Though general understanding of the major legal systems and their types of law is really essential, it is critical that information security professionals understand the concepts described in the next section.
Of course with the ubiquity of information systems, data and applications comes a host of legal issues that require attention.
Compliance with Laws and Regulations
Complying with laws and regulations is a priority for top information security management, both in the real world and on the exam.
An organization must be in compliance with all laws and regulation that ought to apply with it. The ignorance of the law is never a valid excuse for breaking the law.
Major Legal Systems
In order to start to appreciate the common legal concepts at work in today’s global economy, an understanding of the major legal systems is required.
These legal systems provide the framework that determines how a country develops laws pertaining to information systems in the first place. The three most major systems of the law are civil, common, and religious law.
Civil Law (legal system)
The most common of the major legal system is that of civil law, which is basically employed by the many countries throughout the world.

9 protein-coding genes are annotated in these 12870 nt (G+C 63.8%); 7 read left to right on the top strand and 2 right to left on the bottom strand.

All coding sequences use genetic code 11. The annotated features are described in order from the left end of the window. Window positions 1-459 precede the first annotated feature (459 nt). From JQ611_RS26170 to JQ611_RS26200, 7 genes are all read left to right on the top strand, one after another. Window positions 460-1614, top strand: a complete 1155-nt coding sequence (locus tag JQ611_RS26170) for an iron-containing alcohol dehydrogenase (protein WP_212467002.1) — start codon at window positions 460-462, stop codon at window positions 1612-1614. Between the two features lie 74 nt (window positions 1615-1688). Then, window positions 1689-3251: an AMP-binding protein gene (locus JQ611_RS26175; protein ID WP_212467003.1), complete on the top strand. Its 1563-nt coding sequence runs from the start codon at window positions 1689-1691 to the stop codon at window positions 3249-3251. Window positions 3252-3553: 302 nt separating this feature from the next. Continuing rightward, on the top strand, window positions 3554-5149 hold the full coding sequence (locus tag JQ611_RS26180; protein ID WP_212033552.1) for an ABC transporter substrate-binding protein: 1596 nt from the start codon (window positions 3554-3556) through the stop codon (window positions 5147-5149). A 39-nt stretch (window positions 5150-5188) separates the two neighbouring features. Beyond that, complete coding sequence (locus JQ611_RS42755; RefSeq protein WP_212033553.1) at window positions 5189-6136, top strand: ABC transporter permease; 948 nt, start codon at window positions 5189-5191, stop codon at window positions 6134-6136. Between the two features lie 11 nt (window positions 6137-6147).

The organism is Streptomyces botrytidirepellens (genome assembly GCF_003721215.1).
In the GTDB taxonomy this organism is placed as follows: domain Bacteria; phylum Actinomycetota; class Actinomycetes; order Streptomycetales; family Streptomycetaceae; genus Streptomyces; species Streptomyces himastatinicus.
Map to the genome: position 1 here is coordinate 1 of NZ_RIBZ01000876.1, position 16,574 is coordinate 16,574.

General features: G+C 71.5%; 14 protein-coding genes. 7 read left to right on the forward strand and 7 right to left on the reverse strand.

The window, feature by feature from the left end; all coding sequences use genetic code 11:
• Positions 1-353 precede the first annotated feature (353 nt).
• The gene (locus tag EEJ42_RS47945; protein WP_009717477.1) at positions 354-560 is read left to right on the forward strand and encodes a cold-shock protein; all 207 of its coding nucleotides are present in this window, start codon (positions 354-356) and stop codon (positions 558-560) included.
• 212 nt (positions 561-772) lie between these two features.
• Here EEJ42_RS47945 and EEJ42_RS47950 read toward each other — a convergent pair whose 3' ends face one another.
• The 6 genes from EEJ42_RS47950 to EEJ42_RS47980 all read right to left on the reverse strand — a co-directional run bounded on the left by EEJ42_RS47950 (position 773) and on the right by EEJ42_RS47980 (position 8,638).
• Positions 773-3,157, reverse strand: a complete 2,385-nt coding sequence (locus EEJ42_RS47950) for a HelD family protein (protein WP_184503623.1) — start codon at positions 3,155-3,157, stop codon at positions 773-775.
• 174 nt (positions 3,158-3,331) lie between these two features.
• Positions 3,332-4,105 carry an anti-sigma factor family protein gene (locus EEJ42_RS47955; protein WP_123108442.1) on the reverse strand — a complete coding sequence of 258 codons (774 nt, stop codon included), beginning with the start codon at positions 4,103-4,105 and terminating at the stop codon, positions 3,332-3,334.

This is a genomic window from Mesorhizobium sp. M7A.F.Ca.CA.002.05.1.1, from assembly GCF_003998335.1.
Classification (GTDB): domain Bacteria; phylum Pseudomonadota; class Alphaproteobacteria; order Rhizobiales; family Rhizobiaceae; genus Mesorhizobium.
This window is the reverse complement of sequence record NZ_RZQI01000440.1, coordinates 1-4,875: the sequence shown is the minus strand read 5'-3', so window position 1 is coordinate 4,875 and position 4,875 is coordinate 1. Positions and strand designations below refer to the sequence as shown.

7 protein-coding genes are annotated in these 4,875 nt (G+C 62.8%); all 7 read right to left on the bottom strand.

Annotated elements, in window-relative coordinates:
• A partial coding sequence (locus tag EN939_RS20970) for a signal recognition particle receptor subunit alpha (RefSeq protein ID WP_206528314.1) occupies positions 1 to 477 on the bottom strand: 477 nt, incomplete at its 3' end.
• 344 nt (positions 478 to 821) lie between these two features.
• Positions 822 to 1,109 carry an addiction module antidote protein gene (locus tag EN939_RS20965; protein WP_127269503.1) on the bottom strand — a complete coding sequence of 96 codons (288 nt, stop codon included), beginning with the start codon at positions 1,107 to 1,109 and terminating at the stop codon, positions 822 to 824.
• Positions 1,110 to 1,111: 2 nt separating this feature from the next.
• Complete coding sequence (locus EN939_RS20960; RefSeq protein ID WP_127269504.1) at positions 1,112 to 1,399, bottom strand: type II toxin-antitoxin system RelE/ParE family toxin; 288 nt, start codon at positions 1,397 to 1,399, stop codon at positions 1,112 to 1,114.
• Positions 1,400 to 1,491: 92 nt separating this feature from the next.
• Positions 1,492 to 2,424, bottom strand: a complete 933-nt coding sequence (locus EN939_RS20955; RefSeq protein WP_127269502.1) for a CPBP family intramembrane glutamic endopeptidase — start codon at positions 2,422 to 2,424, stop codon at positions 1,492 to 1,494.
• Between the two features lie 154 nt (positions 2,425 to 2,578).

The system of civil law leverages codified laws or statutes to determine what is considered to be within the bounds of law.
Though a legislative branch typically wields the power to create laws, there will still exist a judicial branch that is tasked with interpretation of the existing laws.
The most significant difference between civil and common law is that under civil law judicial precedents and particular case rulings do not carry the weight they would have under common law.
Common law is the legal system used in the United States, Canada, the United Kingdom, and the most former British colonies, amongst others.
As we can see by the short list above, English influence has historically been the main indicator of common law being used in a country.
The primary distinguishing feature of common law is the significant emphases on particular cases and judicial precedent as determinants of laws.
Though there is a typically also a legislative body tasked with the creation of new statutes and laws, judicial rulings can at times supersede those laws.
Because of the emphasis on judges’ interpretations, there is significant possibility that as society changes over time, so can judicial interpretations.
Religious and Customary law
Religious law serves as the third of the major legal systems. Religious doctrine or interpretation serves as the primary source of legal understanding and statutes.
While Christianity, Judaism, and Hinduism have all had significant influence on a national legal systems, Islam serves as the most common source for religious legal systems.
Sharia is an example of Islamic Law that uses the Qur’an and Hadith as its foundation.
Customary law refers to those customs or practices that are so commonly accepted by a group that the custom is treated as a law.
These practices can be later codified as laws in the more traditional sense, but the emphasis on the prevailing acceptance of a group is quite important.